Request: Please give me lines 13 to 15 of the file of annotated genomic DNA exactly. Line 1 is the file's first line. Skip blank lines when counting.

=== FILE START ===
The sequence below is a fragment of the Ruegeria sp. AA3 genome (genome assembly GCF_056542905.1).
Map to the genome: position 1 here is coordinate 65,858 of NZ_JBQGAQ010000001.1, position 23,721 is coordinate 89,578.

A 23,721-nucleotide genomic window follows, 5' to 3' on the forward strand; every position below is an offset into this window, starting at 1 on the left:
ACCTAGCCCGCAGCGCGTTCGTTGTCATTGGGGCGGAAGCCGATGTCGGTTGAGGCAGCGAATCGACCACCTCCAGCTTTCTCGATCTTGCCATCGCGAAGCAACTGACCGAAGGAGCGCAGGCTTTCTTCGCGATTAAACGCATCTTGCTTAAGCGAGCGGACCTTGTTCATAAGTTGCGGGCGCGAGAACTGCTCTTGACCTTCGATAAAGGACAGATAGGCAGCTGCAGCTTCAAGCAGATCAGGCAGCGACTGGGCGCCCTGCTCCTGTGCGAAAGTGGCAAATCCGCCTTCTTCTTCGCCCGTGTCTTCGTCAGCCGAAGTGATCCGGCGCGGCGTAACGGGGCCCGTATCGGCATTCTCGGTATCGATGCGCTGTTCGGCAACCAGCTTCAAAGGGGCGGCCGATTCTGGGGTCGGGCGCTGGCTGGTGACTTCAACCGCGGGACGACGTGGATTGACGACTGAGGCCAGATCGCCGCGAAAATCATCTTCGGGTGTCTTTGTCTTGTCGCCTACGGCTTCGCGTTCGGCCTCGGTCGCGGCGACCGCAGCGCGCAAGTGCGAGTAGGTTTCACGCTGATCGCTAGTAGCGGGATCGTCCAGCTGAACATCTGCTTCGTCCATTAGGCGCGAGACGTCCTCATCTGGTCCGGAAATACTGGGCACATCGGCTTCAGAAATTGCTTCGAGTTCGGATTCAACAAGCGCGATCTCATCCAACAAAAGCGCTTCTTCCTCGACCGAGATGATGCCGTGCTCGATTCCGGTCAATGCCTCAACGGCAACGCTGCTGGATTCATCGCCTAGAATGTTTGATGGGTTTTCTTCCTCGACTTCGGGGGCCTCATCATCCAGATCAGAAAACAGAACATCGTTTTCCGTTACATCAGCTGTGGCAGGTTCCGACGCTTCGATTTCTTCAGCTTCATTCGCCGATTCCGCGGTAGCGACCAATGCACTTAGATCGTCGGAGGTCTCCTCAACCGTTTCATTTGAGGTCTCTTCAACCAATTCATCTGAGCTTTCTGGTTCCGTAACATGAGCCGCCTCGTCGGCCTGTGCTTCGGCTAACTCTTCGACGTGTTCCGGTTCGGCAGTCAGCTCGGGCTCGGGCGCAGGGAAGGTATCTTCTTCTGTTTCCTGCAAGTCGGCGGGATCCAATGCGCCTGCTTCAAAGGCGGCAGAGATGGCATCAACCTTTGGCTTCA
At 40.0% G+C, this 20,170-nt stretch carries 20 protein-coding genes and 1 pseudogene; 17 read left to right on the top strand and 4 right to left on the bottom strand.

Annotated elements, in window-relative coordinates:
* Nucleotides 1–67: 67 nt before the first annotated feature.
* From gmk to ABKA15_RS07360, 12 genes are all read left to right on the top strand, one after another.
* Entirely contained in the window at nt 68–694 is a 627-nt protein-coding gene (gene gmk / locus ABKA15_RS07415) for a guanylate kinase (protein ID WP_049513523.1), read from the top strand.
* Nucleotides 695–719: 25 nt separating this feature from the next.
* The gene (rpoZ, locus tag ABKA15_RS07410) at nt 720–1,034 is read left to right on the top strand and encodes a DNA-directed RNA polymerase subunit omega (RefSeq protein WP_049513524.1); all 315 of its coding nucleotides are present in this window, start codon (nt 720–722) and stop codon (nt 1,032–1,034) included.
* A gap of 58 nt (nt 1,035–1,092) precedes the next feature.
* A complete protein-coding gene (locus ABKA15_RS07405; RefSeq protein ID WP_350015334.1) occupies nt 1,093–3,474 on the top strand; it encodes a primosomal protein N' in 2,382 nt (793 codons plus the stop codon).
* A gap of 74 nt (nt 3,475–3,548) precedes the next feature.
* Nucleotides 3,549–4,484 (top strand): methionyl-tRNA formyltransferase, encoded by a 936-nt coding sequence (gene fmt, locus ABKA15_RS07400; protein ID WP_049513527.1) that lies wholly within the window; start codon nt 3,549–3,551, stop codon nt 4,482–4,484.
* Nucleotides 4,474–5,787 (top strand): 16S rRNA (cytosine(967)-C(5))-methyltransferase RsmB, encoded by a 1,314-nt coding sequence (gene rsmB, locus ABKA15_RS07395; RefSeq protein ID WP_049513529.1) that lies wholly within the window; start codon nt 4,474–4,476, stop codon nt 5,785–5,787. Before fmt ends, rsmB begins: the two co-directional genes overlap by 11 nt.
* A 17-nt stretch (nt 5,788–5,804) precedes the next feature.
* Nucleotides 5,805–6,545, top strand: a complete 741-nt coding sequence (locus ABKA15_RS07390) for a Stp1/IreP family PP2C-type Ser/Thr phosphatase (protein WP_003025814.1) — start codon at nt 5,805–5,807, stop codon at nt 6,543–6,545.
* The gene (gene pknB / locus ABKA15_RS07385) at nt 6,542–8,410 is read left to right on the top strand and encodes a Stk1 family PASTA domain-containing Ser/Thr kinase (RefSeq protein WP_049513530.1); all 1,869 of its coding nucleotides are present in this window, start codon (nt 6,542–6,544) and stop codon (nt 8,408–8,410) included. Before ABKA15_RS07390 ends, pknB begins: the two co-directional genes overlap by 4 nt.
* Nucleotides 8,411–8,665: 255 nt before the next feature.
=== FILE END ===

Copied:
* A complete protein-coding gene (locus ABKA15_RS07405; RefSeq protein ID WP_350015334.1) occupies nt 1,093–3,474 on the top strand; it encodes a primosomal protein N' in 2,382 nt (793 codons plus the stop codon).
* A gap of 74 nt (nt 3,475–3,548) precedes the next feature.
* Nucleotides 3,549–4,484 (top strand): methionyl-tRNA formyltransferase, encoded by a 936-nt coding sequence (gene fmt, locus ABKA15_RS07400; protein ID WP_049513527.1) that lies wholly within the window; start codon nt 3,549–3,551, stop codon nt 4,482–4,484.